Dimitar Berbatov and Manchester United, a relationship that’s long since lost its spark. The pair are no longer compatible with one another but both seem reluctant to let go. In the space of twelve short months, the Bulgarian striker has slowly fallen from grace, going from golden boot winner to a regular in the reserves.
Berbatov topped last seasons goal-scoring charts, sharing the accolade with fellow, I mean former Manchester outcast Carlos Tevez. However, Ferguson effectively shattered the striker’s confidence in one fell swoop when he didn’t even include Berbatov on the bench in the Champions League final against Barcelona that very same year.
Since then the striker has only featured a mere ten times for United in the league, half of which have seen him emerge from the bench. His tally of seven goals looks impressive until you consider the fact that he hasn’t played against a top six side in over 14 months. He was confined to the bench in their last fixture against Fulham having previously watched the past two games from the stands and looks set for a similar role in tonight’s clash with Blackburn.
So what has the Bulgarian done wrong to warrant his exile from the first-team? The straightforward answer remains that he simply doesn’t compliment United’s style of play. As the physical demands of the Premier League increases year on year, Berbatov’s somewhat ‘laboured’ approach can no longer be tolerated. Striker’s can no longer pick their nose until the team wins back possession and instead are asked to constantly press defenders and track back, a trait that has never found its way into Berbatov’s locker.
In spite of this I feel it’s a very shortsighted and naïve move to label Berbatov as a lazy individual. Anyone who’s had the pleasure of watching him play at this best will have noticed how he picks and chooses his runs carefully, his legs might not always be in overdrive but his mind certainly is. The Bulgarian is quite capable of running 30-40 yards with or indeed without the ball at this feet but often elects to focus on his main strengths, his touch, hold-up play and diverse range of passes. This playing philosophy is unlikely to win him as many fans compared to fellow team mates that run around like the proverbial headless chicken, especially if the team is chasing a goal but I’ve always thought it incredibly harsh that he can’t seem to shift these negative stereotypes associated with his game.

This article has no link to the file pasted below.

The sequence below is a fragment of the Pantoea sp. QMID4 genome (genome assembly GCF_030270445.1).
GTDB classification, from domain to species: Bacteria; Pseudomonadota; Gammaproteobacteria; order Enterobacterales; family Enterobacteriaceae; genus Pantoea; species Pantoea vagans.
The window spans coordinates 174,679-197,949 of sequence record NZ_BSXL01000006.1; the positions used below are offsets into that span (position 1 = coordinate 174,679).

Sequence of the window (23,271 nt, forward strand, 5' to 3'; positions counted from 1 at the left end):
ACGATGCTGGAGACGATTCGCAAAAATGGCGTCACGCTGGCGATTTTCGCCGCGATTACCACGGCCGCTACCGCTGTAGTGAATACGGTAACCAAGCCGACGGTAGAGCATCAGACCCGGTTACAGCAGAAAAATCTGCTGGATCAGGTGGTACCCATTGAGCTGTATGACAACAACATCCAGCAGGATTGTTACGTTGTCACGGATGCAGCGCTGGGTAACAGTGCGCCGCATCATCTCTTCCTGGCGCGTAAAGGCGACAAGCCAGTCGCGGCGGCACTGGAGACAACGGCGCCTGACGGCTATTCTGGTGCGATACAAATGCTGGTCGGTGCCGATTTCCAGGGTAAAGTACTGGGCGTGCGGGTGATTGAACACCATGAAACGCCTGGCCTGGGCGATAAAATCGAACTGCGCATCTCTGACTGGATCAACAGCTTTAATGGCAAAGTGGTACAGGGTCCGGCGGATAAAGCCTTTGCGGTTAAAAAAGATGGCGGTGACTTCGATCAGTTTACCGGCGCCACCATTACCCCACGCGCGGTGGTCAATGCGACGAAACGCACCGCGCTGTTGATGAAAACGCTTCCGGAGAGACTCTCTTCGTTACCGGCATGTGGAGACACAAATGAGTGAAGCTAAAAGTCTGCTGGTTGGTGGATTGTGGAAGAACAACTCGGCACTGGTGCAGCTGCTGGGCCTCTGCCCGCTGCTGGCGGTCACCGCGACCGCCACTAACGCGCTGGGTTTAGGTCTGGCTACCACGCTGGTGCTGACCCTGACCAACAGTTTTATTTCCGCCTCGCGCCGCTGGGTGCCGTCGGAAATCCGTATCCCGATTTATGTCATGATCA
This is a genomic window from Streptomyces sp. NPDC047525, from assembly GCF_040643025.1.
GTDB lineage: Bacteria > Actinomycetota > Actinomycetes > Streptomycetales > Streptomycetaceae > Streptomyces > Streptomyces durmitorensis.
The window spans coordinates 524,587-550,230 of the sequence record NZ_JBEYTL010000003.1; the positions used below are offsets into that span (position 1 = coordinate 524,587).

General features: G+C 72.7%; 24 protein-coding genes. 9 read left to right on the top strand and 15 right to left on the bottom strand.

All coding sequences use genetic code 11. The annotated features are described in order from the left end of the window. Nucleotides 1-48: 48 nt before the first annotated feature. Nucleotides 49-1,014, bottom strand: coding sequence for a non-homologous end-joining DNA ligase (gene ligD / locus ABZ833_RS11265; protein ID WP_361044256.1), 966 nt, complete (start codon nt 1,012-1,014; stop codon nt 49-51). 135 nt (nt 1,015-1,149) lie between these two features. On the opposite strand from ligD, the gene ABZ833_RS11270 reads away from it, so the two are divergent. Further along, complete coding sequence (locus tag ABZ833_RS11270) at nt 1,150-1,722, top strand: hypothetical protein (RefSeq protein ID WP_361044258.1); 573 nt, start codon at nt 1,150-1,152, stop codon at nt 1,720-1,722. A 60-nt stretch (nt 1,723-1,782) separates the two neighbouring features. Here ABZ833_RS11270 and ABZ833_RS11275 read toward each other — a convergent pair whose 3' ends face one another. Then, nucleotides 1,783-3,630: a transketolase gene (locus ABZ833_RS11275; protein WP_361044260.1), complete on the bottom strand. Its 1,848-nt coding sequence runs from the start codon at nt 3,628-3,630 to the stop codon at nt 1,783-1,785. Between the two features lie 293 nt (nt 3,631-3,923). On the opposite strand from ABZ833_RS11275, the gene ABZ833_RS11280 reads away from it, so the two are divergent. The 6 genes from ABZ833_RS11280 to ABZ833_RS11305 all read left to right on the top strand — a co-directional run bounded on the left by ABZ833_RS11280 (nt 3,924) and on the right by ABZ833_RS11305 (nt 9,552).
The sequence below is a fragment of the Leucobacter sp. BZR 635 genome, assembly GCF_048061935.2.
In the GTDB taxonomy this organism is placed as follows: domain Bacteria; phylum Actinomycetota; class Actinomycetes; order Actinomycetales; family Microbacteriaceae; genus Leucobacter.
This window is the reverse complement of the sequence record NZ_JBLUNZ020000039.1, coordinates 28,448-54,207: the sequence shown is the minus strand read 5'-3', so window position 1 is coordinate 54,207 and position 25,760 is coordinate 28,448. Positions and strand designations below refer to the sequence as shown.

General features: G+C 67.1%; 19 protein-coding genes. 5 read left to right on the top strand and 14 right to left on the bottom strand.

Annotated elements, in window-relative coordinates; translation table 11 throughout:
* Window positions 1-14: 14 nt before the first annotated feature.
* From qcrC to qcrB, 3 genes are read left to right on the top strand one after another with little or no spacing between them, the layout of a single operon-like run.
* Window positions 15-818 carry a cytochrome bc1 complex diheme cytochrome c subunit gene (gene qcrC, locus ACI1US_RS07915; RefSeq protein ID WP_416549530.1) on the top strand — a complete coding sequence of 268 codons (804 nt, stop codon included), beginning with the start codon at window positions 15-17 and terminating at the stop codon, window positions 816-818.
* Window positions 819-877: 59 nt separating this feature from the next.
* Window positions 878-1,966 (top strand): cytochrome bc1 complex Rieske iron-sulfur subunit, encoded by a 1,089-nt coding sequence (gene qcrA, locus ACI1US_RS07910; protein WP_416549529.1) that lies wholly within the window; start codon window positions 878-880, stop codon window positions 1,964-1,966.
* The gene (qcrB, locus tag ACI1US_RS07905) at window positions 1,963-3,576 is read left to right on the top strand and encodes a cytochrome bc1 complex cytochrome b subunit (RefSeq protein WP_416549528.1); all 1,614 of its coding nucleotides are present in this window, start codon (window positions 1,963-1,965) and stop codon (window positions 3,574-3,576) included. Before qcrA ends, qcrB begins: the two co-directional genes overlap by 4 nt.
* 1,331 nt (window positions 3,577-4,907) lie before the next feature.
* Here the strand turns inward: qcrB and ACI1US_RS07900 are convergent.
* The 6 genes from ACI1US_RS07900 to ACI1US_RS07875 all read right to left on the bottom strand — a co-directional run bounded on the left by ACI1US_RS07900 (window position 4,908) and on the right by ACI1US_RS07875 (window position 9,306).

Berbatov’s career hasn’t been helped by the emergence of both Javier Hernandez and Danny Welbeck. Both players are blessed with pace, an eye for goal and the admiration of the United faithful that Berbatov has struggled to eclipse. You get the impression that even Michael Owen (when fit) is above Berbatov in the pecking order simply because of his unyielding ability to score those ‘big game’ goals.
Unfortunately Berbatov’s main attributes are most similar to those of Wayne Rooney, who for one reason or another remains un-droppable. Both players like to drop astonishingly deep in search of the ball, which means that if both on are the pitch at the same time suddenly United lack a fixed point of attack. Rooney surpasses Berbatov in the sense can he can adapt his game to incorporate a number of roles, from the poacher to the deep-lying playmaker, whereas Berbatov simply cannot.
I find myself drawing comparisons with AC Milan’s Zlatan Ibrahimovic, both players are technically gifted and yet play the game at their own pace regardless of the events unfolding around them. Whereas Ibrahimovic has perhaps been guilty of going missing in those ‘big games’, I’d be willing to argue that Berbatov has shown time and time again that he can rise to the occasion. Be honest, how many of you reading this have already forgotten about his superb hat-trick against Liverpool last season, the first United player to do so since 1946. It was an incredible feat that’s unlikely to sit at the forefront of many fans memories.
In spite of his limited number of appearances this season and his apparent moody persona, we’ve never witnessed Berbatov mouthing off in the press. There’s no scathing magazine interviews or outbursts on Twitter and herein lies his greatest characteristic, his intellect. He is no doubt well aware of the reasons he no longer features in Fergie’s masterplan and he has come to terms with it in a dignified and honourable manner.
It remains to be seen where the Bulgarian will begin the next chapter of his career, a move to Germany is most likely but he would surely attract many clubs in both Italy and Spain. I for one would love to see him return to Spurs, past grievances aside he could lead the line as well if not better than the likes of Adebayor and with any luck, Harry has already put the wheels in motion.
Join me on Twitter @theunusedsub where I’ll no doubt be trying to defend Berbatov against the 30,750,000 individual reasons people will insist he was a flop.